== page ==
What I wish people understood about having a Chronic Illness
Until it happens to you, you can never truly understand how having a Chronic illness feels. Unlike many Crohn’s fighters, I did not suffer years of struggle before my diagnosis, one minute I was bubbly energetic Lucy with no worries in the world and the next I was unable to move on a hospital bed. You never expect to get such a debilitating illness aged 18, but you have no choice but to just keep going. One of the hardest parts is feeling like no one really gets it, when people ask if I've recovered yet, I have to go through the whole process of explaining that I will never recover. Because of lockdown I haven't been able to go and meet people like me yet but talking to people online who understand is incredibly helpful.
Chronic diseases are defined broadly as:
‘Conditions that last 1 year or more and require ongoing medical attention or limit activities of daily living or both. Which in most cases cannot be cured, only controlled, and are often life-long and limiting in terms of quality of life.’
Here are 5 things I wish people understood about having a Chronic illness:
1. There is no cure
I am constantly asked if I have recovered yet or when I will ‘be better’, which I know is because not many people know much about Crohn's disease but it can be quite difficult always being reminded of the lifelong element of your disease. It is also hard to say that I don’t want suggestions about what to do but I’ve researched this more than anyone, I know my own body, and I know what my options are. I will be ill forever, and only scientists and doctors will be able to change that with research. So as much as people are only trying to help, there is no cure.
2. Everyone is different
Not one case of Crohn’s is the same, everyone reacts differently to treatment, everyone has different symptoms and triggers and everyone is impacted differently. It is so lovely to hear about other people with your condition as it helps you to realise that you are not alone. However, what can be quite hard, is when people question why your condition or reaction isn’t the same as their friend with Crohn’s, making a big deal about the fact that their friend never did a Liquid diet or their friend had to have their organ removed, almost feels like it’s invalidating your condition and questioning it. No one is the same. Which is why this disease is so difficult for doctors to understand.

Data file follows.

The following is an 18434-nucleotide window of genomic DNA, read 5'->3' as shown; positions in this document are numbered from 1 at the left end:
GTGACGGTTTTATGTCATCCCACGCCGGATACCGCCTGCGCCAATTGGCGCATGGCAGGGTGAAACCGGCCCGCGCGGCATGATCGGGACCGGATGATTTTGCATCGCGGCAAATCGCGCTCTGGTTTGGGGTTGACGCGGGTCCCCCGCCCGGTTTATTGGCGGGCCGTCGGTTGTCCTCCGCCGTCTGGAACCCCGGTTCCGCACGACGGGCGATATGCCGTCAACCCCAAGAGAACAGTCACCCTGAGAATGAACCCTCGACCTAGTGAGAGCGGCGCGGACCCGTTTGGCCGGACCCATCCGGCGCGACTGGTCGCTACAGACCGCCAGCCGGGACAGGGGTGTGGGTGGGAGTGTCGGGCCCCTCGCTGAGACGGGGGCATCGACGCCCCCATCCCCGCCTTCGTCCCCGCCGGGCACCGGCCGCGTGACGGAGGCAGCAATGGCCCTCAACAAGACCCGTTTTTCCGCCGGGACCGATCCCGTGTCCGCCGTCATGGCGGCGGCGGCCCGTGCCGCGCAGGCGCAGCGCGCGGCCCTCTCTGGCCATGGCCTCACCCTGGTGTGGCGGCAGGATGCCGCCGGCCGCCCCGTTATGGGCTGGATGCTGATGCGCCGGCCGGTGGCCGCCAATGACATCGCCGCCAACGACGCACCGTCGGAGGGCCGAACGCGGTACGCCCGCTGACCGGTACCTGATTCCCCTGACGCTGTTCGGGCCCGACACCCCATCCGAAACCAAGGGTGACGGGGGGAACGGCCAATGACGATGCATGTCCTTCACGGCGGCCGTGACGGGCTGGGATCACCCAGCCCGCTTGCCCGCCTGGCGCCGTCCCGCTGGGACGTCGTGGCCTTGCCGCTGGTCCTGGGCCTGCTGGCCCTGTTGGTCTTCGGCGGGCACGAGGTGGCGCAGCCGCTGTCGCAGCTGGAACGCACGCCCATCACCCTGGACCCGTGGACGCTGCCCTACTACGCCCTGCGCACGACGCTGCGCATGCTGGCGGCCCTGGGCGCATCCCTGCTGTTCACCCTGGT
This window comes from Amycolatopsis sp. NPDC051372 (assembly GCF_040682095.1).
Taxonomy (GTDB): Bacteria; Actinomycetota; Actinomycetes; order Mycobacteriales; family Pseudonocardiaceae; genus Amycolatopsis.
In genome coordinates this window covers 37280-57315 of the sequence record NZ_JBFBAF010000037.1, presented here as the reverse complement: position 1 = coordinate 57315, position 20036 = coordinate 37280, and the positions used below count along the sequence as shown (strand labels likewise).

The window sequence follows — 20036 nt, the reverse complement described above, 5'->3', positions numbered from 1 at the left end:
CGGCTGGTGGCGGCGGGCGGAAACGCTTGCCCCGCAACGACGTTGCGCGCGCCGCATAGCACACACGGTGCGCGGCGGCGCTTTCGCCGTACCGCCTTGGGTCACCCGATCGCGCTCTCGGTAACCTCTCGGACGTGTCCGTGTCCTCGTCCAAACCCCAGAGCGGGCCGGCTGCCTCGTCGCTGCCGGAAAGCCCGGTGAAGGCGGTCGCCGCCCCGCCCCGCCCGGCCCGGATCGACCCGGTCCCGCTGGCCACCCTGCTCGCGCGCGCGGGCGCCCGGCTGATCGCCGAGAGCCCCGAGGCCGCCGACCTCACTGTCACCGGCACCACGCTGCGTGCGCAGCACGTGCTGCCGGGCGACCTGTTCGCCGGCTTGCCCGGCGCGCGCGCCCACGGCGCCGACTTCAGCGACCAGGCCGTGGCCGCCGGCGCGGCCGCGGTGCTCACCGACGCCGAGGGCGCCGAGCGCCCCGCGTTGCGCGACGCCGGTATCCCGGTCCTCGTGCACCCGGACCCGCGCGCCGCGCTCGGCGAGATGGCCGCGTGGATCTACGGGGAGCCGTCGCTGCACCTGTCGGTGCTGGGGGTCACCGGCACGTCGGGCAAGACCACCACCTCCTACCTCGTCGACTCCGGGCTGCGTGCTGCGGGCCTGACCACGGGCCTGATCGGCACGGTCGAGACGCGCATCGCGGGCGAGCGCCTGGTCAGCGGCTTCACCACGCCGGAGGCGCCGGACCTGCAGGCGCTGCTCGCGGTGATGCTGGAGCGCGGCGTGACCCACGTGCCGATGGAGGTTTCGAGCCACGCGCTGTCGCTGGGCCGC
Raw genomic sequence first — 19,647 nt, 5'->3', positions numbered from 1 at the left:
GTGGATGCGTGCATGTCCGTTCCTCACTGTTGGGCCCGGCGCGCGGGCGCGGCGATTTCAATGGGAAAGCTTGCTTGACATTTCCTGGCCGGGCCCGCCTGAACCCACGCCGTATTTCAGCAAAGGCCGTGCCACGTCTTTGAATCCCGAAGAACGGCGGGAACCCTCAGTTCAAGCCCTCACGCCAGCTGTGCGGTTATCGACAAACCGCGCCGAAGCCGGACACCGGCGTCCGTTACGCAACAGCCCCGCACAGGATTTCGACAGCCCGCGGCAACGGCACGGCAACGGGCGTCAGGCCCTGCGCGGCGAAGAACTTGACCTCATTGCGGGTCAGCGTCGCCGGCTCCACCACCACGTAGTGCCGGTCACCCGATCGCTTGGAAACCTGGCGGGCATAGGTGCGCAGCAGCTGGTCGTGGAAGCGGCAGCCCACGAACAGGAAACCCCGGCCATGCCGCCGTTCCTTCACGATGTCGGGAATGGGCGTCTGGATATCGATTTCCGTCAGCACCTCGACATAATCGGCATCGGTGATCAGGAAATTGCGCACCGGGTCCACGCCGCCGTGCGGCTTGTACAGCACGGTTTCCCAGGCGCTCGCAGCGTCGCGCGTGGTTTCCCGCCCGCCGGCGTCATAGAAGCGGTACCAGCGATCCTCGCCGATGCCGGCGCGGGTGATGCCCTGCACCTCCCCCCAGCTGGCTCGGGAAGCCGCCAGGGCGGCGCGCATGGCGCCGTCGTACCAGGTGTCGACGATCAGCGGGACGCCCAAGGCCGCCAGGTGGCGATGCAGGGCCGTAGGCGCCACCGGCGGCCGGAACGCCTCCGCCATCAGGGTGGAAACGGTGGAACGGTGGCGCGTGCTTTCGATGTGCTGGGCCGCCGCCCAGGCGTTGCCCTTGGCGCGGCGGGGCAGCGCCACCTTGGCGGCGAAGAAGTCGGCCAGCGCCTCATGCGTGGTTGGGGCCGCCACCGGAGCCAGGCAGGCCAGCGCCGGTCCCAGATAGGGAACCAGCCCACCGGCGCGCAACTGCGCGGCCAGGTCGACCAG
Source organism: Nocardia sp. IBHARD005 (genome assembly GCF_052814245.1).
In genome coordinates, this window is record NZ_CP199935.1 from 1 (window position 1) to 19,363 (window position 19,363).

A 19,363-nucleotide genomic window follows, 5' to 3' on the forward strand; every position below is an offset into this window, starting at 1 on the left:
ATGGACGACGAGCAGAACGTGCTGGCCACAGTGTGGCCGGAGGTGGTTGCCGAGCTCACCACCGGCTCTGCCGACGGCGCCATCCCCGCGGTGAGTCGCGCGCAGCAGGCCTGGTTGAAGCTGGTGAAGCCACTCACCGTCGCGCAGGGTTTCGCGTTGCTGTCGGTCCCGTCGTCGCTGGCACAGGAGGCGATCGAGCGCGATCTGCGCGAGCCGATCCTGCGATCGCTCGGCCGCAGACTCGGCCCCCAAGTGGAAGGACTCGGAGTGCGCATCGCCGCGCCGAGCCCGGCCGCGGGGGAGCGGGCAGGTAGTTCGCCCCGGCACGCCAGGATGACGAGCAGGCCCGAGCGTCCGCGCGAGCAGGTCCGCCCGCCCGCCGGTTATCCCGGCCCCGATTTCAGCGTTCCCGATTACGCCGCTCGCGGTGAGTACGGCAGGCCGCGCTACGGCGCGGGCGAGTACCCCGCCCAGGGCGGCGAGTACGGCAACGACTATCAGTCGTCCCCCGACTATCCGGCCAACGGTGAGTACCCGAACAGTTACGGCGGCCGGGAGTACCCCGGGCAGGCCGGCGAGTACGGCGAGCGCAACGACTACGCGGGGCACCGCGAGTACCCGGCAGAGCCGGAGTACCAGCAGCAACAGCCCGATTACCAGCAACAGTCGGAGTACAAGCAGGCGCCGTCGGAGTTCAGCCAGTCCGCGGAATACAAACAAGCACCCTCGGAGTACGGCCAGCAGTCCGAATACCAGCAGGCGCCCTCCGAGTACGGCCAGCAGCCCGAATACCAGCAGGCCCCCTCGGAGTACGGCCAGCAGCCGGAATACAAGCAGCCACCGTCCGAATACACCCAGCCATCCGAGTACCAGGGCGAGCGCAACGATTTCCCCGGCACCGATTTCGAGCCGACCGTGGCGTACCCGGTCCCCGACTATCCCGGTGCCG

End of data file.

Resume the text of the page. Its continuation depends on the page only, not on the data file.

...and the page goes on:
3. Just because I don't look sick doesn't mean I am not.
Fighting an invisible illness is extremely difficult both mentally and physically. A lot of people don’t understand that just because I am smiling and seem cheerful, it doesn’t mean my Crohn’s doesn’t exist anymore. Infact, most people with hidden disabilities and diseases will hide their symptoms more often than showing them. I decide to be open about my condition to help others feel like they can too. I am a very smiley person and unless I live with you I am very unlikely to show you my pain in public because I like to keep up my happy persona. There’s been a few times in which I have posted a picture of myself online smiling with my family or playing with my dog and then a few hours later post an update saying I am flaring up and hence have to go to hospital. Sadly, a minority of people have questioned the truth of my condition because they simply don’t understand how someone could look happy but be so sick.
4. I'm not lazy
My biggest worry with missing out in my education or in social situations is people thinking I simply do not care and am lazy. I have never been one to slack, I always put my all into everything I do and am very hard working, so suddenly to not be able to do that, makes me worry people will think I am just becoming lazy. Chronic fatigue isn't just feeling tired, to me its like a dying battery, I slowly run out of energy, flicker a few times and then am completely bed bound. It is very noticeable in someone like me, because my whole life I have been known as the bubbly energetic one, so to suddenly be completely exhausted is extremely obvious. My fatigue is down to low iron levels as a result of my malabsorption because of the inflammation in my intestines. There is an actual deficiency that causes it, it isn't just because I didn't sleep enough.
5. Just because I have this illness doesn't mean I'm not still me
Crohn's has definitely changed who I am, there's not doubting that. But I am not just a patient, I am a person, I am not Lucy with Crohn's, I am Lucy, who just happens to also have Crohn's. I can still have normal conversations, have fun and be me. Its natural to be sympathetic towards someone with an illness like mine, its horrible to see someone go through it, but talking to me like I'm normal can also help because it makes me feel like I am Lucy again and actually have a normal 19 year olds life.
Luce :) x